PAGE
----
MAROON 5 will probably have the #1 album in the country by this time next week. Having seemingly recorded the same album for the third time, the Los Angeles band has managed to increase the pop factor with each session, producing consistently safe music aimed at the most mainstream of audiences.
20 Years Ago, PANTERA redefined metal when Atco Records released COWBOYS FROM HELL, the legendary album that opened the "Cemetery Gates" and introduced a legion of metal fans to the true "Art of Shredding." With their unmistakable brand of Texas groove-metal, PANTERA quickly became of the biggest acts in heavy music.
Something odd happened last Fall in the world of ROB ZOMBIE. The PR department at GEFFEN/UNIVERSAL had ramped up in preparation for the release of HELLBILLY DELUXE 2: NOBLE JACKALS, PENNY DREADFULS, AND THE SYSTEMATIC DEHUMANIZATION OF COOL and then came the abrupt announcement that Zombie was leaving his longtime label in favor of a deal with ROADRUNNER through their LOUD & PROUD imprint. It doesn't take a genius to tell you that something went down, and while my sources have filled me in on what is best-left-unspoken, you can be sure that one outcome of that divorce was the recent release of ROB ZOMBIE: ICON.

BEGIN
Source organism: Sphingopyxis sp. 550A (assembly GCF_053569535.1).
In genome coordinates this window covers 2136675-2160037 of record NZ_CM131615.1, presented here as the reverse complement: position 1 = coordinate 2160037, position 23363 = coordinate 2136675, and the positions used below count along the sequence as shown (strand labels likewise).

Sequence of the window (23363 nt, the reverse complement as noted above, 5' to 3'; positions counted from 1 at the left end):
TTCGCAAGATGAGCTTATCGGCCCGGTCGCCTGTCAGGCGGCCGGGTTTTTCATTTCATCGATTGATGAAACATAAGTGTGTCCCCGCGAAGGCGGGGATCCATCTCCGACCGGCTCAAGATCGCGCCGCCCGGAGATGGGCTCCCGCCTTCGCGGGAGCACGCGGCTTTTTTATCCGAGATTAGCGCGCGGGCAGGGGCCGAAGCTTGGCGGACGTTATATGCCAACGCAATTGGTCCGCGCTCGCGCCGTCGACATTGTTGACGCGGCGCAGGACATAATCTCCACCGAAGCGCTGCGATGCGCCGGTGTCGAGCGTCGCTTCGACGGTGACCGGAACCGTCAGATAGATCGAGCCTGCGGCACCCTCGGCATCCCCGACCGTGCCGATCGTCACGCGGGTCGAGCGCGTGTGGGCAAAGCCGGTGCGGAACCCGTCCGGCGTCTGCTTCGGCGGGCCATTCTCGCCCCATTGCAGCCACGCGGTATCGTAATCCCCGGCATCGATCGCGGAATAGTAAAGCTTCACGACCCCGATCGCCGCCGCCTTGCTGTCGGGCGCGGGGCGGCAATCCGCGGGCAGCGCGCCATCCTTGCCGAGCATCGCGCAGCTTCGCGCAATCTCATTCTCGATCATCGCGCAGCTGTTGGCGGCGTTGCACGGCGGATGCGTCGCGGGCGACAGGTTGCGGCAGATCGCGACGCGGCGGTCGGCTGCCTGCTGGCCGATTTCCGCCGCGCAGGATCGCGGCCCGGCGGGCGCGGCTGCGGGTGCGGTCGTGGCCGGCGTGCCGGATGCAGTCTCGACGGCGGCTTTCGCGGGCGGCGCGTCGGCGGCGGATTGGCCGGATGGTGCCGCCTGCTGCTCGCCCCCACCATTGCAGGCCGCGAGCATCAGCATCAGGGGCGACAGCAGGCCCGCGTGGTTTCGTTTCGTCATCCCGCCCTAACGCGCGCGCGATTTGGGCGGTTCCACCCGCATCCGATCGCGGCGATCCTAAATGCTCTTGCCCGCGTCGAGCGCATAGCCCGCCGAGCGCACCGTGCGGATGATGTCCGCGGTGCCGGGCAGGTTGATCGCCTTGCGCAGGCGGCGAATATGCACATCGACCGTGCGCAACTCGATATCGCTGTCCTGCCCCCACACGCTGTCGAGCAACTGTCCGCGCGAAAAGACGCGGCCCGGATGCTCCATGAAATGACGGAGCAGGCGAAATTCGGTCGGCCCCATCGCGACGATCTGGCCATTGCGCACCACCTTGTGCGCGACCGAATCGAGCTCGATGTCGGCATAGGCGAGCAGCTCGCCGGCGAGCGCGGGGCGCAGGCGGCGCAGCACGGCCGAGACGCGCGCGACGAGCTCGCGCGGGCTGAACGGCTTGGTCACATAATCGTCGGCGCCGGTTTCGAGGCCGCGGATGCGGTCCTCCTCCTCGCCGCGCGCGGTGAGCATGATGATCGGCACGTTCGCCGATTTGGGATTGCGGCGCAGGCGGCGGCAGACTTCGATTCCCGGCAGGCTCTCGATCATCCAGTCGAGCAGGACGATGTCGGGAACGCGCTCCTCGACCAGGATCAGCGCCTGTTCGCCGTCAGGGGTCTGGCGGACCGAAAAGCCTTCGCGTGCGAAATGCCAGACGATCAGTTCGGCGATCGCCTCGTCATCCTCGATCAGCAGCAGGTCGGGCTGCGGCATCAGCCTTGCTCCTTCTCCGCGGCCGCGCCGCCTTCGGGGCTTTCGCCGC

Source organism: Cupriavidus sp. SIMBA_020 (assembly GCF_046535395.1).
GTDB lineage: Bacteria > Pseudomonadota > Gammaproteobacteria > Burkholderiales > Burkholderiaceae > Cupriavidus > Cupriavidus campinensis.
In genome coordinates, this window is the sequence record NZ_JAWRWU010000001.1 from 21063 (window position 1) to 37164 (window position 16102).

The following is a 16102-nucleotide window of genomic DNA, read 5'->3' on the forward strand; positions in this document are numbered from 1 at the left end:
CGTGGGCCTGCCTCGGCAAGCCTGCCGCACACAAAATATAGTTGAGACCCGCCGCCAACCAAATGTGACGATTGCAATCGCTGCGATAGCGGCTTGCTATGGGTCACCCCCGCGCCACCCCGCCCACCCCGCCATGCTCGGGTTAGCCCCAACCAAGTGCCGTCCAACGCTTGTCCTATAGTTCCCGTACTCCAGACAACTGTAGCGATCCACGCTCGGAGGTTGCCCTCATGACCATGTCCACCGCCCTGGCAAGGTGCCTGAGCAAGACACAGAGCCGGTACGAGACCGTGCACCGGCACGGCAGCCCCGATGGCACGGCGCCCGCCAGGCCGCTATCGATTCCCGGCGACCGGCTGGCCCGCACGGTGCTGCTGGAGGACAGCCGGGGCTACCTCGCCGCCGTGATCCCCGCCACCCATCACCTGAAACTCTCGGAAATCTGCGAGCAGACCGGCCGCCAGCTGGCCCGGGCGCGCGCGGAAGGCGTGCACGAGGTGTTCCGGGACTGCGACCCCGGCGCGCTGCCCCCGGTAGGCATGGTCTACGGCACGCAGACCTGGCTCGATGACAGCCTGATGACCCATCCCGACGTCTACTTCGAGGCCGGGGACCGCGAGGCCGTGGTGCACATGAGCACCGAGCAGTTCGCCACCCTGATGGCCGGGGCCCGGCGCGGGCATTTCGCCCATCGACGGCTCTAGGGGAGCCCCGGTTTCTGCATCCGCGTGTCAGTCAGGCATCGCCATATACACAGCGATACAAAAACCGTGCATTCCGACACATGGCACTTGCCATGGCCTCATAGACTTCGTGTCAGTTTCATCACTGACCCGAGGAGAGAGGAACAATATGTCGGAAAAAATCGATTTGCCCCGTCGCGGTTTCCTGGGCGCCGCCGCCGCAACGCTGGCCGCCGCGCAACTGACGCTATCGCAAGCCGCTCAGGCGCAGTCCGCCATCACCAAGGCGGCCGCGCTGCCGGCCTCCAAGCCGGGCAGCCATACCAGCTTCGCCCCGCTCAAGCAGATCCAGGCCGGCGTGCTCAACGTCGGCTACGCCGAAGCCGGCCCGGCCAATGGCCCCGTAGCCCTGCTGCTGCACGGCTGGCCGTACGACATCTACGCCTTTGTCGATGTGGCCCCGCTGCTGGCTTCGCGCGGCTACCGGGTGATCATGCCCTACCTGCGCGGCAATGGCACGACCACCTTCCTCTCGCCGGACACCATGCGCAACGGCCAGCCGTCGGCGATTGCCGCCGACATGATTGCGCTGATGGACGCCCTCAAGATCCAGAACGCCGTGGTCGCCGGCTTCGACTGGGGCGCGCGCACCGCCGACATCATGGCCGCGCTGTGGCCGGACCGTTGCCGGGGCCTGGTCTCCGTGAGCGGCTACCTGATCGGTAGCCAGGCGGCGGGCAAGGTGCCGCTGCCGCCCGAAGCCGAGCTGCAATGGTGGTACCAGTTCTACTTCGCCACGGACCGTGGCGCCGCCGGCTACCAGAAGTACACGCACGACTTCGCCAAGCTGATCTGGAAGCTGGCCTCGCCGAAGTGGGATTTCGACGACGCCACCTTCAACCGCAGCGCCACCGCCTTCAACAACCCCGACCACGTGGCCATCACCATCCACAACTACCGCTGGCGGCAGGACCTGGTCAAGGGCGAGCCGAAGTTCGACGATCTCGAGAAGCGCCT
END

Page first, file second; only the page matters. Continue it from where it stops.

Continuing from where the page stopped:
Canadian Synth-rockers THE BIRTHDAY MASSACRE are back for a fourth round with PINS & NEEDLES (out September 14th via Metropolis Records). Finding just the right balance between the heavy rock guitars and keyboard-driven grooves, if the band had emerged in the late 80's to mid-90's, they'd likely have been lumped somewhere into the vast "industrial" realm.
Somewhere in the mid 1990's something happened. Whenever someone would ask me to name my favorite bands, HELMET became a part of that list. First time I saw them live? September 22, 1992 at the Col Ballroom in Davenport, Iowa - opening for FAITH NO MORE on the same day my trial-by-fire in the music business took place. MEANTIME had just been released, and it was unlike anything I'd ever heard before. There was an energy and a rawness that was unmatched. It was "metal" without being metal, with a no-nonsense punk rock sensibility and a sound so powerful that it made me instantly hungry for more. The guitars were heavy, the bass rumbled, and the drumming was insane. I soon snagged a copy of STRAP IT ON, and a lifelong respect was born.
Traditionally, WEEZER albums are at their best when they have no title and are only identified by the color of the background present on the cover. The "blue album", the "green album," the "red album." Fact is, while those might be their best, Weezer have never made a bad album.